Sofia’s school life was not quite what she was hoping for or expecting, in effect it is falling apart for her, and to make things worse, she can’t crawl into a hole and pretend it doesn’t exist, instead she will be thrust into thick of adventure travel and asked to deal with reality every single day for the next seven weeks. As if adjusting to the road is not tough enough, she will be mourning the loss of her reality and having to find a new one.
This is undoubtably a difficult beginning to an adventure and helping her to transform her sense of misery to one of open awe and excitement is not going to be easy. I do believe it will be possible though, with the therapy of constant movement, being outside all the time, and the safe head space of the helmet.
It would be nice to be able to just focus on my own present moment and model it as originally intended. Give her the space to deal with her own issues. As a strategy I will certainly try but Sofia is more like a tired toddler when she is in this state. She needs to fight and push against someone, and that someone is me. Ignoring it will only increase her feelings of abandonment and want to push harder. Trying to comfort her will not satisfy her either.
I have to keep myself open and available to her until she has a melt down like a thunder storm that clears the pent up static in the air. Naturally I will try to head it off but I will be on egg shells (whilst trying to appear not to be) until the sun has broken through the dark clouds in her mind. Along with the strategies below, I will also be using Byron Katie’s method ‘The Work’ to help Sofia to let go of negativity she is holding onto for as long as the method works for her.
- Sofia ‘needs’ to say things and ‘needs’ to be heard. Instead of letting her control that, I will limit her as to how much ‘complaining’ she can do. For every complaint my consistent words of wisdom will be ‘ when desire and outcome are at opposites, it means that there is something wrong in how you are approaching life and you need to change it.’ (she will likely hate me for this, but if it stops her from focusing on her complaints, and focusing on solutions instead then I’m good)
- Sofia is going to, on the most part unknowingly in the social awareness sense, say things that are really off because she is in a negative frame of mind. In effect, spilling all the stuff in her head out into the open which should be kept locked up. I will likely get literal and assign certain times for talking as she needs to learn to focus more on the quality of communication that she is giving and keep those private thoughts private. This is a concept she has no grasp of despite being told (she is completely blind to it at this time) , so I will be leading her by the hand to learn to do it without telling her what she is learning to do so she can’t resist it.
- Each morning I will encourage her to state what she would like to happen that day and each evening to review the day and say what she would like different or more of, then spend a moment being glad to have certain things that support her experience. This is likely to start in a very small way focusing on only a small part of her daily life, but the goal is to expand it to incorporate the entire day after a few weeks.
- Encourage her to take photographs. The initial reason is that it gives her the lense to view the world which she might not look at or see otherwise. She really only sees the world out the corner of her eyes so this will help/ecourage her to see it more directly – I know it will start with photos of leaves or rocks, but everntually she will start to see other things through the ‘lense’ and I hope we will see that progression in the photos through out the trip. This I hope will unltimately help her to develop her creative skills as well. (Note to self – buy lots of micro cards!)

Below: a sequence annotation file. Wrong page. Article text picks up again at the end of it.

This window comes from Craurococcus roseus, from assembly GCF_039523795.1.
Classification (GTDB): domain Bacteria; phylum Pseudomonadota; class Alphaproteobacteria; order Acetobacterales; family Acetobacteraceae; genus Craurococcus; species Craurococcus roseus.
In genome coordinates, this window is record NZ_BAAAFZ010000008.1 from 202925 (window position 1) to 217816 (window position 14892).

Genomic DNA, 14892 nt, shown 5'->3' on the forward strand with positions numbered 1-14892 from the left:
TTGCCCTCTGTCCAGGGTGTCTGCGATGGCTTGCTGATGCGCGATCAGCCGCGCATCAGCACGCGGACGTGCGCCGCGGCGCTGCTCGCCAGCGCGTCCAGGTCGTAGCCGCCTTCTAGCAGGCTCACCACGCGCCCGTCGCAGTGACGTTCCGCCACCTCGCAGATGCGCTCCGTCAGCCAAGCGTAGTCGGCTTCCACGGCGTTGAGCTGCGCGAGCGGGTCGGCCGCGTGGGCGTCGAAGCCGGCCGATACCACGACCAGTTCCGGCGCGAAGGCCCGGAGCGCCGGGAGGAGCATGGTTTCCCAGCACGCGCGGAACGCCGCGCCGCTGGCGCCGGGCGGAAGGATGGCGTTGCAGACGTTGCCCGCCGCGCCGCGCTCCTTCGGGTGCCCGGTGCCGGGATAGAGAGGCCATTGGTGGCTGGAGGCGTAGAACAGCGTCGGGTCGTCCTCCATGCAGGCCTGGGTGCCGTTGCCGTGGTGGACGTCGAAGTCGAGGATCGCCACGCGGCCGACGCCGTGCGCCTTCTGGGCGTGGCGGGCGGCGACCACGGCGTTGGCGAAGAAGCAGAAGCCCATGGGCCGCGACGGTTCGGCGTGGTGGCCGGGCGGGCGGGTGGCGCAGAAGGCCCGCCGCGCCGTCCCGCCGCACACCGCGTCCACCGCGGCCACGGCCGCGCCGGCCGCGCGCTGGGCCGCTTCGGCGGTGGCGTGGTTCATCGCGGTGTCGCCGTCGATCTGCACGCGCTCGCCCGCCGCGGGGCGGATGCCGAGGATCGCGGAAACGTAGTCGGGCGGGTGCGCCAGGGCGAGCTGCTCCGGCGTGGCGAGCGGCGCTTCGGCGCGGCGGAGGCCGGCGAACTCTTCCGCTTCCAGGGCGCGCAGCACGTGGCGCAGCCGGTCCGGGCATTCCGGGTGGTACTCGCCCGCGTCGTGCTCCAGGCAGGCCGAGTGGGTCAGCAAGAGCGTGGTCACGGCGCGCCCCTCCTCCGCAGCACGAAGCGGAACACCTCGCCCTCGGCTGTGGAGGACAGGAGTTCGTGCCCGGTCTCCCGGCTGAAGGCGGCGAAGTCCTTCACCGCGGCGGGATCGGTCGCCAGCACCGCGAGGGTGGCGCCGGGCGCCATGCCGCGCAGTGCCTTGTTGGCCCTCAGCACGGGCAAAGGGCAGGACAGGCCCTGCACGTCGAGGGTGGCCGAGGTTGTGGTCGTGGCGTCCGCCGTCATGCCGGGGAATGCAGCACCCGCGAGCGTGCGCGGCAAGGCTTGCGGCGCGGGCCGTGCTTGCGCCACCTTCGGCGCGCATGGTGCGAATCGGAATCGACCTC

- Encourage her to notice stategies I employ to help me reach my own present moment and to not comment if she copies me.
Sounds so easy when written in words! Add the finding of food and shelter, and thinking of safety and risk assessing in relation to just about everything, AND making sure it’s all fun, then my job description as ‘mother on the road’ will be complete 😀
Post Script: Sofia has now vocalised that she doesn’t want to go or would like to cut the trip short, that it feels too difficult to do a whole summer. I have told her that the point of the trip is for it feel as easy as possible with what we have, but if after New Foundland she is still struggling, then it won’t be a problem to head home early. In our conversation last night some information came to light that has made me deeply worried for her and makes an early return not just an appeasing statement but a real possibility. I will be deliberating over the weekend whether we should be doing this trip with the motorbike or if I should I cut it short now and make other plans.
We travel on motorbike and share our story to help raise awareness for autism and the benefits of adventure travel as a platform for learning life skills for autism.
Sofia was diagnosed with Autism when she was 4 years old. When she was 10 years old she under took her first journey in a sidecar from the UK to South Africa. Since then she has started to ride pillion on a motorbike and travelled Europe and this year goes to Eastern Canada. She is now 13 years old and the skills she is learning on this journey are related to maintaining positive mental health. This skill is the hardest of the life skills to learn, harder still in a modern world where materialism and science define life and spirituality and wisdom not because it can’t be bought or proven, it relies completely on faith.